Local & Legendary Activities Ramp Up in Scarborough

Sunday afternoon, January 24, was the kick-off for Scarborough’s Civil War-era Sunday film series. Bowdoin College Professor Patrick Rael presented “The Civil War in Film” to an appreciative audience of about 25 at the Scarborough Public Library.

Rael showed clips from and discussed how these films shape our view of history: Gone With the Wind, Birth of a Nation, Gettysburg, Glory, Sommersby, and Django Unchained. He talked about how the early films focused on the lost cause mythology, honor, and how the war changed civilization as it was in the South, and how more recent films focused on combat and male endeavors moved life on the homefront to the side.

PRael_20150125

After watching a clip from Gone With the Wind one gentleman remarked, “The South was not just Rhett and brandy, but human beings forced to work 18 hour days. This movie is just about the aristocracy.”

This led to a discussion on how inaccurately slaves were portrayed in films, a concept expanded during the discussion of Glory. In Glory, the African American soldiers are portrayed as former slaves when in reality most were educated freemen. Birth of a Nation caused one man to ask whether movie-goers at the time of its release took the film for humor. Rael explained how D. W. Griffith’s intent was to portray (create?) history.

For two hours participants were immersed in thinking about films from a new perspective and many said that they would be back in February for screenings of Gone With the Wind, Glory, and Lincoln.

The next day, thanks to the wonders of technology and the persistence of Louise Capizzo, Scarborough Youth Services Librarian, 20 sixth, seventh, and eighth grade students in the Gifted and Talented Education program at Scarborough Middle School had the opportunity to Skype with author Adele Griffin.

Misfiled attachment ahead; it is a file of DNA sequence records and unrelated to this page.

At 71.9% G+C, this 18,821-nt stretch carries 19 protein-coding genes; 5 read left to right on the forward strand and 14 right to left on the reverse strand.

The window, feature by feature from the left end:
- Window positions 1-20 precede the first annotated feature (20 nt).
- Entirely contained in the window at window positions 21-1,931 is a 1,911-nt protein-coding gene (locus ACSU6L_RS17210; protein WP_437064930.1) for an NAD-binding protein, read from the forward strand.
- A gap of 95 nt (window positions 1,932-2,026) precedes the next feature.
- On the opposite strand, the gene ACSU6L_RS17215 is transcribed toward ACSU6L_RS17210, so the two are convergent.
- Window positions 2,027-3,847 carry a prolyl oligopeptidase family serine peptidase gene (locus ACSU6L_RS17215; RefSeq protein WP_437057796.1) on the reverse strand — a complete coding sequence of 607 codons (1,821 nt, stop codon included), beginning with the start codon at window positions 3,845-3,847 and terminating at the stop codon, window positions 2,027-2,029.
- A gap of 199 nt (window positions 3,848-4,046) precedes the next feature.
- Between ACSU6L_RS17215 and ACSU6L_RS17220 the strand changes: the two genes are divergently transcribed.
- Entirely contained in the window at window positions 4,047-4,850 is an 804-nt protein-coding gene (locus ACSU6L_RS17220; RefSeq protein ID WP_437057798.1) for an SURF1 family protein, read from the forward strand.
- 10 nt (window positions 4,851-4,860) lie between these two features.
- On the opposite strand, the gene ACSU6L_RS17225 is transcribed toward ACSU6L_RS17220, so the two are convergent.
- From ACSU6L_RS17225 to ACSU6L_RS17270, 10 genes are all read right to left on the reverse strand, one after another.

SkypeAdeleAuthor Questions_201501Griffin and co-author Lisa Brown wrote and illustrated “Picture the Dead” which the students read as part of their Civil War studies. Students came prepared with no fewer than 47 questions about the plot, primary sources, and the author’s purpose to ask Ms Griffin.

Griffin talked about the research that went into the book. For example, a fact-checking mission with Brookline Historical Society led the authors to alter a part of the plot where they intended to have a character drown in a particular, real-life, pond. The historical society informed them such a tragedy would be difficult in what was really little more than a bog.

When asked by Griffin what they had learned in their studies of Scarborough in the Civil War, the students commented on what the soldiers carried and how meaningful it was to handle artifacts.

One girl said that hardtack actually felt and sounded like a rock when tapped on a table. Another student was intrigued by the number of pleasure items (tobacco, playing cards, coffee, mini-bibles) the soldiers carried in their heavy bags.

Griffin cheerfully answered all the questions and concluded her interview by singing “The Old Tobacco Box,” a Civil War song that her grandfather taught her.

Stay tuned for much more activity in Scarborough with their One Book, One Community events on March 7 & 8. Follow the library’s Facebook page for all the details!

Many thanks to Janet Lyons, Maine Humanities Council’s Consulting Project Coordinator, for writing this post.

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About mainechp

Maine Community Heritage Project at Maine Historical Society
This entry was posted in Grants, Local & Legendary: Maine in the Civil War, Maine Humanities Council, Maine Memory Network and tagged . Bookmark the permalink.

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